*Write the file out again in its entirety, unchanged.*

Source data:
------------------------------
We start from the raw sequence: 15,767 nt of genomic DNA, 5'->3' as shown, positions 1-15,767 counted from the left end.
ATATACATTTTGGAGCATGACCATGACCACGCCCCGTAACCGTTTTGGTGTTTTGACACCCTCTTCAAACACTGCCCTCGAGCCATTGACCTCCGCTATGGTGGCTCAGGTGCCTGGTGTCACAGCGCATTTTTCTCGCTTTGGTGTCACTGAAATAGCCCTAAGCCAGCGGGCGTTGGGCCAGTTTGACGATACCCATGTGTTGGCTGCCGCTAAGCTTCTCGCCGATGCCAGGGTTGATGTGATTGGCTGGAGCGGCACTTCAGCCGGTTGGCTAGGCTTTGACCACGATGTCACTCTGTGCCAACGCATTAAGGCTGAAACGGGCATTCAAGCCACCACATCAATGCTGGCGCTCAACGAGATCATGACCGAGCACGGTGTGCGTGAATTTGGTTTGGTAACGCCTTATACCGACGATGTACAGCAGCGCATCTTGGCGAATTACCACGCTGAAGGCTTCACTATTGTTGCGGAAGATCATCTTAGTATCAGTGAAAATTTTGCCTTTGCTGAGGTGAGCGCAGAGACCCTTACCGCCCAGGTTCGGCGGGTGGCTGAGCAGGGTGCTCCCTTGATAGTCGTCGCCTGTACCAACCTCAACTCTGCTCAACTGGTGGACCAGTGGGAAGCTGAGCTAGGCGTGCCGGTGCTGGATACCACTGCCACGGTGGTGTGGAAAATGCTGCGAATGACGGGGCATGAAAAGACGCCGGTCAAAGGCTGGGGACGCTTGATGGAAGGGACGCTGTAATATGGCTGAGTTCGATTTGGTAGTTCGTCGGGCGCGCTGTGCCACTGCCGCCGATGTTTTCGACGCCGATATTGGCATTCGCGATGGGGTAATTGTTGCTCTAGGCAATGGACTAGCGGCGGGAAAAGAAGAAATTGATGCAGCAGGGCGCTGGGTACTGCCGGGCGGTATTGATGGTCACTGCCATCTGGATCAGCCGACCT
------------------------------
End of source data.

We start from the raw sequence: 15,767 nt of genomic DNA, 5'->3' as shown, positions 1-15,767 counted from the left end.
ATATACATTTTGGAGCATGACCATGACCACGCCCCGTAACCGTTTTGGTGTTTTGACACCCTCTTCAAACACTGCCCTCGAGCCATTGACCTCCGCTATGGTGGCTCAGGTGCCTGGTGTCACAGCGCATTTTTCTCGCTTTGGTGTCACTGAAATAGCCCTAAGCCAGCGGGCGTTGGGCCAGTTTGACGATACCCATGTGTTGGCTGCCGCTAAGCTTCTCGCCGATGCCAGGGTTGATGTGATTGGCTGGAGCGGCACTTCAGCCGGTTGGCTAGGCTTTGACCACGATGTCACTCTGTGCCAACGCATTAAGGCTGAAACGGGCATTCAAGCCACCACATCAATGCTGGCGCTCAACGAGATCATGACCGAGCACGGTGTGCGTGAATTTGGTTTGGTAACGCCTTATACCGACGATGTACAGCAGCGCATCTTGGCGAATTACCACGCTGAAGGCTTCACTATTGTTGCGGAAGATCATCTTAGTATCAGTGAAAATTTTGCCTTTGCTGAGGTGAGCGCAGAGACCCTTACCGCCCAGGTTCGGCGGGTGGCTGAGCAGGGTGCTCCCTTGATAGTCGTCGCCTGTACCAACCTCAACTCTGCTCAACTGGTGGACCAGTGGGAAGCTGAGCTAGGCGTGCCGGTGCTGGATACCACTGCCACGGTGGTGTGGAAAATGCTGCGAATGACGGGGCATGAAAAGACGCCGGTCAAAGGCTGGGGACGCTTGATGGAAGGGACGCTGTAATATGGCTGAGTTCGATTTGGTAGTTCGTCGGGCGCGCTGTGCCACTGCCGCCGATGTTTTCGACGCCGATATTGGCATTCGCGATGGGGTAATTGTTGCTCTAGGCAATGGACTAGCGGCGGGAAAAGAAGAAATTGATGCAGCAGGGCGCTGGGTACTGCCGGGCGGTATTGATGGTCACTGCCATCTGGATCAGCCGACCT